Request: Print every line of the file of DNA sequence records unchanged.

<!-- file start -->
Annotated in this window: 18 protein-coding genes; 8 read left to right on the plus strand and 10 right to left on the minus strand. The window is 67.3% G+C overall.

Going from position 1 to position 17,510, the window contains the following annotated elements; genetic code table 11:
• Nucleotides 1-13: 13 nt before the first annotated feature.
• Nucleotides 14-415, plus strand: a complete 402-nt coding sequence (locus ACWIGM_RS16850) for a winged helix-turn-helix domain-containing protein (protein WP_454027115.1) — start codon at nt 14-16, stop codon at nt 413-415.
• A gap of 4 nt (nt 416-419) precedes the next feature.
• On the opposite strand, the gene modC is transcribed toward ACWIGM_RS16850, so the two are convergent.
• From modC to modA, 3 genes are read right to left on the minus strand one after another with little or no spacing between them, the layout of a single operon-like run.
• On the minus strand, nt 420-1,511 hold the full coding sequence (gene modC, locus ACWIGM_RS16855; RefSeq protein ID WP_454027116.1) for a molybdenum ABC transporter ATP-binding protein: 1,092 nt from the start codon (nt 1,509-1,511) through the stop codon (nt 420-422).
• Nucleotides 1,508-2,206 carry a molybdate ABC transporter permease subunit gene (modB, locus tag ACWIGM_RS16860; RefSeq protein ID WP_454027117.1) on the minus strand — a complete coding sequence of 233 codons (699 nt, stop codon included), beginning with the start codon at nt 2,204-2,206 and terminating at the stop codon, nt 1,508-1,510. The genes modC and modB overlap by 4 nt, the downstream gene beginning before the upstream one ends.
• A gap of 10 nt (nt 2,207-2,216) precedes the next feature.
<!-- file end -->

Annotated in this window: 18 protein-coding genes; 8 read left to right on the plus strand and 10 right to left on the minus strand. The window is 67.3% G+C overall.

Going from position 1 to position 17,510, the window contains the following annotated elements; genetic code table 11:
• Nucleotides 1-13: 13 nt before the first annotated feature.
• Nucleotides 14-415, plus strand: a complete 402-nt coding sequence (locus ACWIGM_RS16850) for a winged helix-turn-helix domain-containing protein (protein WP_454027115.1) — start codon at nt 14-16, stop codon at nt 413-415.
• A gap of 4 nt (nt 416-419) precedes the next feature.
• On the opposite strand, the gene modC is transcribed toward ACWIGM_RS16850, so the two are convergent.
• From modC to modA, 3 genes are read right to left on the minus strand one after another with little or no spacing between them, the layout of a single operon-like run.
• On the minus strand, nt 420-1,511 hold the full coding sequence (gene modC, locus ACWIGM_RS16855; RefSeq protein ID WP_454027116.1) for a molybdenum ABC transporter ATP-binding protein: 1,092 nt from the start codon (nt 1,509-1,511) through the stop codon (nt 420-422).
• Nucleotides 1,508-2,206 carry a molybdate ABC transporter permease subunit gene (modB, locus tag ACWIGM_RS16860; RefSeq protein ID WP_454027117.1) on the minus strand — a complete coding sequence of 233 codons (699 nt, stop codon included), beginning with the start codon at nt 2,204-2,206 and terminating at the stop codon, nt 1,508-1,510. The genes modC and modB overlap by 4 nt, the downstream gene beginning before the upstream one ends.
• A gap of 10 nt (nt 2,207-2,216) precedes the next feature.